Given that President Trump has expressed a desire to privatize everything from national parks to air traffic control, (18) and given the unpredictability and volatility of the current political landscape, it is difficult to know how seriously to take this threat or how extensive the scope of its impact might be. Yet in light of the resonance between this political conversation on privatization and the extensive body of scholarship arguing for more private property rights in Indian Country, there are important issues worth considering here. Among other things, privatization could have disproportionate impacts on Indian tribes, which are already under extreme stress, with conditions only made worse by the recent government shutdown. (19) Moreover, the President has long been on the record criticizing successful Indian economic development initiatives. (20) Thus, there is healthy skepticism about whether the advocated free-market approach to tribal property is based on a genuine concern for Indians' wealth or well-being. (21)
To fully understand what privatization might mean in Indian Country, consider the scope of tribal nations, their lands, and their governance systems. There are 573 federally recognized Indian tribes in the United States. (22) Together, federally recognized tribes occupy more than 300 Indian reservations in addition to more than 200 Alaska Native villages and certain other lands, which together comprise almost 4% of the total land area of the United States. (23) There is enormous variation between tribes in every respect, including quantity and type of land holdings, population size and demographics, and governance systems, to give only a few examples. (24)
Furthermore, Indian nations are sovereigns within the federal system: They have extensive powers of self-governance and autonomy in internal relations; (25) have their own constitutions, laws, and court systems; (26) and assert inherent civil and criminal jurisdiction over their territories, albeit with some important limitations. (27)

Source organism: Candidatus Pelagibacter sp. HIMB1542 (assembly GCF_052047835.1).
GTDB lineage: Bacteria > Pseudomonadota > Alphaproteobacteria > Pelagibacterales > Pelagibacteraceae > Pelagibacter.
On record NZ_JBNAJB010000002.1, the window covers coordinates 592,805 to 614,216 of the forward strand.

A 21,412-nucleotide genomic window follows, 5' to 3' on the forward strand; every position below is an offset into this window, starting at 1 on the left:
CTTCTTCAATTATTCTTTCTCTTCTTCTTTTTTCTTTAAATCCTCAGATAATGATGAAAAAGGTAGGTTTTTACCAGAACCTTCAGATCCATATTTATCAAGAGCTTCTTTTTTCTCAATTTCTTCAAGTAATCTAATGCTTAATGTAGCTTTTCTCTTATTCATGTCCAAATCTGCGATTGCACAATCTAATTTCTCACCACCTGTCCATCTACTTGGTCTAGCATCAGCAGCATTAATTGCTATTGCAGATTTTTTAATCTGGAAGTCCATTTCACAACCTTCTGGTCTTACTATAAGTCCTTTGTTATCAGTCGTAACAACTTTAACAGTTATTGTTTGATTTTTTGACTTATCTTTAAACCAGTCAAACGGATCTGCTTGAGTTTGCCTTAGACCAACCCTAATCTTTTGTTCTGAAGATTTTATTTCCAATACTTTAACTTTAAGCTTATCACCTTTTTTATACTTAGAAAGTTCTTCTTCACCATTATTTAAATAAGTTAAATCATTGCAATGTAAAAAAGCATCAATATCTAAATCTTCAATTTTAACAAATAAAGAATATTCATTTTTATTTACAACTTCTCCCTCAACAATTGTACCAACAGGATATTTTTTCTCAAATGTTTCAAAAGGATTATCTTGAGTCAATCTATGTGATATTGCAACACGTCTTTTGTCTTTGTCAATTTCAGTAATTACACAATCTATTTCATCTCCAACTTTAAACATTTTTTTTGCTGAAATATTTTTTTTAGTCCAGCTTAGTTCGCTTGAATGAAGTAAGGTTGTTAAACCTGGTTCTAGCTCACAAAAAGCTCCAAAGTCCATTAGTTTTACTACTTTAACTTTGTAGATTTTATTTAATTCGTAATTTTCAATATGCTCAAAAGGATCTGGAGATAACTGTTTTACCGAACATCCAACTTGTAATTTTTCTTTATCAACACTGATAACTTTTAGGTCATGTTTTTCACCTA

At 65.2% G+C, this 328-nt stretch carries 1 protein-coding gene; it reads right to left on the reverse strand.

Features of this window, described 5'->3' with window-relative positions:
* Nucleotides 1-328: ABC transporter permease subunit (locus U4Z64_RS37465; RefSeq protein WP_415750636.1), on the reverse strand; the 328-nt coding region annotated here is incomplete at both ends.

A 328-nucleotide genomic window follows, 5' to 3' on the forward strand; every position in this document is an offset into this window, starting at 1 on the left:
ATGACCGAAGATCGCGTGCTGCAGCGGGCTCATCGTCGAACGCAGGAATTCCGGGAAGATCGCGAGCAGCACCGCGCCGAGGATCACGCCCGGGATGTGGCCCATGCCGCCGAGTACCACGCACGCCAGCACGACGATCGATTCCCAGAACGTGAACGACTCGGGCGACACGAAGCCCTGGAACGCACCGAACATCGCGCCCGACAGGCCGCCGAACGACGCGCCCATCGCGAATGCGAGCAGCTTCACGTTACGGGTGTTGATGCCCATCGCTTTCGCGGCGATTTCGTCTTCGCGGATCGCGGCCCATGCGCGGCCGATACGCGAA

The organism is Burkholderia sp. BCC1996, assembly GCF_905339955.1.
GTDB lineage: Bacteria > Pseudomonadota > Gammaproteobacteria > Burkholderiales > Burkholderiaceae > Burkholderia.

Much of the tribal land in the United States is held in trust for Indian tribes by the federal government. (28) This means that title is split: The federal government holds "ultimate title" for the benefit of Indian tribes, which hold "title of occupancy." (29) Under this arrangement, the government helps protect the tribal land base by prohibiting alienability (30) and restricting certain leases of those lands without federal approval. (31) Although there are federal statutes in place to address concerns raised by the trust status of Indian lands, it may nevertheless be more difficult to use trust lands as loan collateral than fee lands. (32) The duty to protect Indian tribes is rooted in treaties, (33) but its evolution has largely been developed through U.S. Supreme Court jurisprudence (34) and embodied in numerous federal statutes. (35) As of 2010, Indian reservations and lands held in trust by the federal government constituted approximately 70 million acres, a figure that includes the approximately 14 million acres of land owned by non-Indians within reservation boundaries. (36)
This trust arrangement is where privatization advocates locate their concerns regarding Indian poverty 37 Common arguments advanced in this frame posit that if Indians could be liberated from restraints on the market for land and resources, they would no longer be poor. (38) Instead, they would build equity through home mortgages, (39) and tribal governments would promote development of energy and extractive industries. (40) Accordingly, some commentators argue that instead of the federal trust arrangement, Indian reservation lands should be held privately by individuals, such that those lands would be available for collateralization, development, and alienation on the real estate market, (41) which would in turn lead to wealth maximization. (42)
We agree with the many scholars who argue that Indian lands are subject to a dense regulatory bureaucracy that must be streamlined. (43) Yet we also note the importance of federal interventions that foster economic efficiency in reservation development without full-scale dismantling of the...